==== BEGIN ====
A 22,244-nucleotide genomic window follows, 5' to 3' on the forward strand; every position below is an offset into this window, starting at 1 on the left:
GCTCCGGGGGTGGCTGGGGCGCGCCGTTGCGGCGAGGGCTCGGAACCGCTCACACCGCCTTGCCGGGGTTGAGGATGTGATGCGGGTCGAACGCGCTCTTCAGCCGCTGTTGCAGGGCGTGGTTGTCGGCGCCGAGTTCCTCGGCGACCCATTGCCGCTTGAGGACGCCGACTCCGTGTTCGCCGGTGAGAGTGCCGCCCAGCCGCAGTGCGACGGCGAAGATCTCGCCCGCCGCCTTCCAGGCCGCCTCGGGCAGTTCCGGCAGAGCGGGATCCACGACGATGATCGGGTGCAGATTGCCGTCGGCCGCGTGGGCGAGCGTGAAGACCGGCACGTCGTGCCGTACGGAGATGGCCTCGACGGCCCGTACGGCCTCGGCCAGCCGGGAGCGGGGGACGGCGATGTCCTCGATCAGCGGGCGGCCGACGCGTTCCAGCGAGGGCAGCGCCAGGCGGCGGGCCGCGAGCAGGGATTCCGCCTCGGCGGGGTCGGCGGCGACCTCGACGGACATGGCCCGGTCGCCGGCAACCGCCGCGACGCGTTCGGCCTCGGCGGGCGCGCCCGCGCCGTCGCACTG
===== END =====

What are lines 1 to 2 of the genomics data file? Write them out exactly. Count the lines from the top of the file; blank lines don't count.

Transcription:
A 22,244-nucleotide genomic window follows, 5' to 3' on the forward strand; every position below is an offset into this window, starting at 1 on the left:
GCTCCGGGGGTGGCTGGGGCGCGCCGTTGCGGCGAGGGCTCGGAACCGCTCACACCGCCTTGCCGGGGTTGAGGATGTGATGCGGGTCGAACGCGCTCTTCAGCCGCTGTTGCAGGGCGTGGTTGTCGGCGCCGAGTTCCTCGGCGACCCATTGCCGCTTGAGGACGCCGACTCCGTGTTCGCCGGTGAGAGTGCCGCCCAGCCGCAGTGCGACGGCGAAGATCTCGCCCGCCGCCTTCCAGGCCGCCTCGGGCAGTTCCGGCAGAGCGGGATCCACGACGATGATCGGGTGCAGATTGCCGTCGGCCGCGTGGGCGAGCGTGAAGACCGGCACGTCGTGCCGTACGGAGATGGCCTCGACGGCCCGTACGGCCTCGGCCAGCCGGGAGCGGGGGACGGCGATGTCCTCGATCAGCGGGCGGCCGACGCGTTCCAGCGAGGGCAGCGCCAGGCGGCGGGCCGCGAGCAGGGATTCCGCCTCGGCGGGGTCGGCGGCGACCTCGACGGACATGGCCCGGTCGCCGGCAACCGCCGCGACGCGTTCGGCCTCGGCGGGCGCGCCCGCGCCGTCGCACTG